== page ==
Okey Sampson, Umuahia
Two groups from the host community of the National Institute for Nigerian Languages (NINLAN), Aba, have pledged to partner the Institute to reverse its many years of neglect and engender improved status for the indigenous language development centre.
The groups – Akumaimo Indigenous Forum and Onuoru Asaa Obikabia – gave the assurance when they paid separate visits to the Executive Director of the Institute, Prof. Obiajulu Emejulu and members of his management.
Chief Rowland Otete, Chairman of Akumaimo Indigenous Forum, who led the delegation, said his group would support NINLAN in its bid to solve the myriad of hurdles it is facing to enable it foster academic and physical development.
He said the Forum would set a machinery in motion to engage Federal and State political office holders from Obingwa Local Government Area, where NINLAN is sited, with a view to urging them to actively influence the upgrade of the physical and academic status of the institute.
Otete assured Professor Emejulu that they would get National Assembly members and other politicians from their area to be practically committed to helping the Institute get out of its present financial doldrums, academic programmes approval problems and infrastructural quagmire.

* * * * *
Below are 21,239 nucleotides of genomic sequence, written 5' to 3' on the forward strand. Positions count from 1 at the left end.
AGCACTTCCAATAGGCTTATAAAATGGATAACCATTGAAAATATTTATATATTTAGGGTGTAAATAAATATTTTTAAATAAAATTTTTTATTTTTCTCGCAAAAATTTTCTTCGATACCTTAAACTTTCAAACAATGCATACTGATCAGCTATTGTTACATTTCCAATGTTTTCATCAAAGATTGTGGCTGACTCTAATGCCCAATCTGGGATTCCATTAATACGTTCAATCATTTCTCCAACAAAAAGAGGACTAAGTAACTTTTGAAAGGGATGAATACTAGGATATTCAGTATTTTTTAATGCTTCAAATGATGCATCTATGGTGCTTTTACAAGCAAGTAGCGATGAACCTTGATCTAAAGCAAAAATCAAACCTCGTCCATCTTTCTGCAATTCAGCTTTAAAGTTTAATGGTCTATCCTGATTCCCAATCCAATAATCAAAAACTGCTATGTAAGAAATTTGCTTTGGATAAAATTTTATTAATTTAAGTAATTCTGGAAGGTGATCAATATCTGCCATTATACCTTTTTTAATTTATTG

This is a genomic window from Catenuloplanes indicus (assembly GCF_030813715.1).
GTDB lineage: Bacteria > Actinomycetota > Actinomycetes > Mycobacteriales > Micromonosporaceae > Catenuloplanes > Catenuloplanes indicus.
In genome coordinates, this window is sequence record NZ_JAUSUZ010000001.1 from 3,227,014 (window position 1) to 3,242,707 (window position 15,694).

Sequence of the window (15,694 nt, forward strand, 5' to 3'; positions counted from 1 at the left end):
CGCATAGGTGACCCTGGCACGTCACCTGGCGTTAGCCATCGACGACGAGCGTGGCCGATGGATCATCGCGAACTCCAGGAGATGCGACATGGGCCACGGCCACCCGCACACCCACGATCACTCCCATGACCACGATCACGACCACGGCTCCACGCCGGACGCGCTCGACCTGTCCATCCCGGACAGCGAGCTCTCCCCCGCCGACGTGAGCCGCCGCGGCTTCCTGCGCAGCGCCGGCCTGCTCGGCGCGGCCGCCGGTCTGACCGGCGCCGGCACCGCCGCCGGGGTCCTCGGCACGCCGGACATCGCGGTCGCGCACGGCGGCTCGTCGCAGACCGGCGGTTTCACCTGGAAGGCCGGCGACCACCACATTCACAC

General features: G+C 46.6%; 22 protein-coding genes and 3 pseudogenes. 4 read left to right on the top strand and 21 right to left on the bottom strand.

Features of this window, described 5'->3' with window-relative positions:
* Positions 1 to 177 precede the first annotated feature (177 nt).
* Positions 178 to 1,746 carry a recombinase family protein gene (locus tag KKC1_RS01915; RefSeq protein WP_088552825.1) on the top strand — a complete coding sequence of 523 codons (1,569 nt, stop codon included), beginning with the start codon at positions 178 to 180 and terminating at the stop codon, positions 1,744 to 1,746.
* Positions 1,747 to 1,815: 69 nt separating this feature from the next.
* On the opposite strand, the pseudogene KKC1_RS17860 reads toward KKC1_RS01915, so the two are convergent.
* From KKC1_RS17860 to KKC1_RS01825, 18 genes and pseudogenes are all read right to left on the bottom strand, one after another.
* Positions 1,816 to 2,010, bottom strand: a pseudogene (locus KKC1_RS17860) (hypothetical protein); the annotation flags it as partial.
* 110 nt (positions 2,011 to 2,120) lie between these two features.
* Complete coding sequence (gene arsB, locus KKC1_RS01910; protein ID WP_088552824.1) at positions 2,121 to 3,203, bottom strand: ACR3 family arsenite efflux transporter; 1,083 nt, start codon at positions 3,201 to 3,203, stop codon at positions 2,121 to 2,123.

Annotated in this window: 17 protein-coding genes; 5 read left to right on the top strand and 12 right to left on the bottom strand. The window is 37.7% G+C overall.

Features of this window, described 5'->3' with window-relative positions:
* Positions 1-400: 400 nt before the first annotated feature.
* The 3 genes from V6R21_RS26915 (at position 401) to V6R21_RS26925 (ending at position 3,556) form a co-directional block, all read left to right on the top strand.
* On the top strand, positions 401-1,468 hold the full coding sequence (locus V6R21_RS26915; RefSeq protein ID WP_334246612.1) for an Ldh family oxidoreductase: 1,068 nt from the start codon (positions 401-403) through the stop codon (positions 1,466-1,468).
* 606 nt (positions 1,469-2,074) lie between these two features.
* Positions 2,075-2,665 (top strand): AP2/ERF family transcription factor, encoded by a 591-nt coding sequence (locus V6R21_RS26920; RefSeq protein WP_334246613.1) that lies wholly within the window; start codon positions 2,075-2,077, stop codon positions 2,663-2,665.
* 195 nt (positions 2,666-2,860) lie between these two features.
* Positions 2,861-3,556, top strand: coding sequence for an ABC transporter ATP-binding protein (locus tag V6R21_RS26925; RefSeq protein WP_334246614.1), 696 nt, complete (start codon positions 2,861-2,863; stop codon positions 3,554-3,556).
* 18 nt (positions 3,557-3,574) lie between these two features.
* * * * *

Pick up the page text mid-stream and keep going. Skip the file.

The chairman lamented that 40 years after the land was given to the Federal Government, the permanent site had remained largely undeveloped: ‘We don’t want these bushes to remain here, the land was not given for cultivation of crops or for growth of vegetation, but for academic purpose.’
The leader of Onuoru Asaa group, the land donors, Chief Friday Nwakamma, said it was necessary to interface with the Institute so that both would exist in peace and the land donors would enjoy more benefits, as a result of the existence of the Institute in their community.
Receiving the visitors, Prof Emejulu intimated them with the many challenges the Institute has been facing such as non-grant of takeoff fund to NINLAN at inception, inheriting a near-virgin 209.5 hectare premises to operate from and develop almost from the scratch, with little infrastructure.
He also intimated them of the difficulty in getting the National Universities Commission to permit the Institute to run degree programmes as enshrined in its Act and the ceding of the Institute to the UNN for seven years.